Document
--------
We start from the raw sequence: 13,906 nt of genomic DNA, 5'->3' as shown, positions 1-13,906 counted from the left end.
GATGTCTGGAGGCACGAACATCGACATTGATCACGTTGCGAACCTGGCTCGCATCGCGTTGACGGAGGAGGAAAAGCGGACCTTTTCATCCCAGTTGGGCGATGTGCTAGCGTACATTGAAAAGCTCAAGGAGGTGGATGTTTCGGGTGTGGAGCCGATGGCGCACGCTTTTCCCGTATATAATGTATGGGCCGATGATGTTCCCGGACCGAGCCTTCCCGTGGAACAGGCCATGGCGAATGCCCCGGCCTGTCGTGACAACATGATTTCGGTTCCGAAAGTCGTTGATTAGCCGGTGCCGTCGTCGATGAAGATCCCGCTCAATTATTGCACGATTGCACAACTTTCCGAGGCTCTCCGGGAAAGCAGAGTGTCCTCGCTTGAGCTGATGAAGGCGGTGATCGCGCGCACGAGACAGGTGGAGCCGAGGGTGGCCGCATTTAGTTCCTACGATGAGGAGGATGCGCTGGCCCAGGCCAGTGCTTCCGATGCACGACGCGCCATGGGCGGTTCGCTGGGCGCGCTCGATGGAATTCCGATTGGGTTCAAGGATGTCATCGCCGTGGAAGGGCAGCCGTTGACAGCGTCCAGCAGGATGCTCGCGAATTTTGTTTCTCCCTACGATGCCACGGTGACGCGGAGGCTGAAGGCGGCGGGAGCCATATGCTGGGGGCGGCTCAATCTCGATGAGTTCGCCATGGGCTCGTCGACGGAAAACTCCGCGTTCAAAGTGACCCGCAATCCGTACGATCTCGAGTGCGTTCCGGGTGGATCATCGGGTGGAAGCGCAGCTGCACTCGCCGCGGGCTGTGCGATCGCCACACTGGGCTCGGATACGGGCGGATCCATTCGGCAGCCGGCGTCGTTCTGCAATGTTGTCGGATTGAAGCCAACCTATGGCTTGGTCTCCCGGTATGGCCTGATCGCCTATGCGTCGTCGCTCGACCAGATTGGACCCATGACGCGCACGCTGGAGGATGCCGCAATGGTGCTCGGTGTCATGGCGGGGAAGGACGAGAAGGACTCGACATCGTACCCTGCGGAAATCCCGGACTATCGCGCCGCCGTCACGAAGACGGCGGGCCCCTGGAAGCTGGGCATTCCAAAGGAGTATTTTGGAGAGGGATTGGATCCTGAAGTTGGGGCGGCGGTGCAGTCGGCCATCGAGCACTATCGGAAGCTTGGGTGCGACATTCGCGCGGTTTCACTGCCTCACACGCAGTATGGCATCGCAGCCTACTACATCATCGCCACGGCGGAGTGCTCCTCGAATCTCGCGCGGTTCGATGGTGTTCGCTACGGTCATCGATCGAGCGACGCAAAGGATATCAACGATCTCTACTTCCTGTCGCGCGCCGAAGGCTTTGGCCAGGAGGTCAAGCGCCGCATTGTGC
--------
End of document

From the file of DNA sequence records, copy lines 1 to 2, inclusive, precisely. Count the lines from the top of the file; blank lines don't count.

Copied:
We start from the raw sequence: 13,906 nt of genomic DNA, 5'->3' as shown, positions 1-13,906 counted from the left end.
GATGTCTGGAGGCACGAACATCGACATTGATCACGTTGCGAACCTGGCTCGCATCGCGTTGACGGAGGAGGAAAAGCGGACCTTTTCATCCCAGTTGGGCGATGTGCTAGCGTACATTGAAAAGCTCAAGGAGGTGGATGTTTCGGGTGTGGAGCCGATGGCGCACGCTTTTCCCGTATATAATGTATGGGCCGATGATGTTCCCGGACCGAGCCTTCCCGTGGAACAGGCCATGGCGAATGCCCCGGCCTGTCGTGACAACATGATTTCGGTTCCGAAAGTCGTTGATTAGCCGGTGCCGTCGTCGATGAAGATCCCGCTCAATTATTGCACGATTGCACAACTTTCCGAGGCTCTCCGGGAAAGCAGAGTGTCCTCGCTTGAGCTGATGAAGGCGGTGATCGCGCGCACGAGACAGGTGGAGCCGAGGGTGGCCGCATTTAGTTCCTACGATGAGGAGGATGCGCTGGCCCAGGCCAGTGCTTCCGATGCACGACGCGCCATGGGCGGTTCGCTGGGCGCGCTCGATGGAATTCCGATTGGGTTCAAGGATGTCATCGCCGTGGAAGGGCAGCCGTTGACAGCGTCCAGCAGGATGCTCGCGAATTTTGTTTCTCCCTACGATGCCACGGTGACGCGGAGGCTGAAGGCGGCGGGAGCCATATGCTGGGGGCGGCTCAATCTCGATGAGTTCGCCATGGGCTCGTCGACGGAAAACTCCGCGTTCAAAGTGACCCGCAATCCGTACGATCTCGAGTGCGTTCCGGGTGGATCATCGGGTGGAAGCGCAGCTGCACTCGCCGCGGGCTGTGCGATCGCCACACTGGGCTCGGATACGGGCGGATCCATTCGGCAGCCGGCGTCGTTCTGCAATGTTGTCGGATTGAAGCCAACCTATGGCTTGGTCTCCCGGTATGGCCTGATCGCCTATGCGTCGTCGCTCGACCAGATTGGACCCATGACGCGCACGCTGGAGGATGCCGCAATGGTGCTCGGTGTCATGGCGGGGAAGGACGAGAAGGACTCGACATCGTACCCTGCGGAAATCCCGGACTATCGCGCCGCCGTCACGAAGACGGCGGGCCCCTGGAAGCTGGGCATTCCAAAGGAGTATTTTGGAGAGGGATTGGATCCTGAAGTTGGGGCGGCGGTGCAGTCGGCCATCGAGCACTATCGGAAGCTTGGGTGCGACATTCGCGCGGTTTCACTGCCTCACACGCAGTATGGCATCGCAGCCTACTACATCATCGCCACGGCGGAGTGCTCCTCGAATCTCGCGCGGTTCGATGGTGTTCGCTACGGTCATCGATCGAGCGACGCAAAGGATATCAACGATCTCTACTTCCTGTCGCGCGCCGAAGGCTTTGGCCAGGAGGTCAAGCGCCGCATTGTGC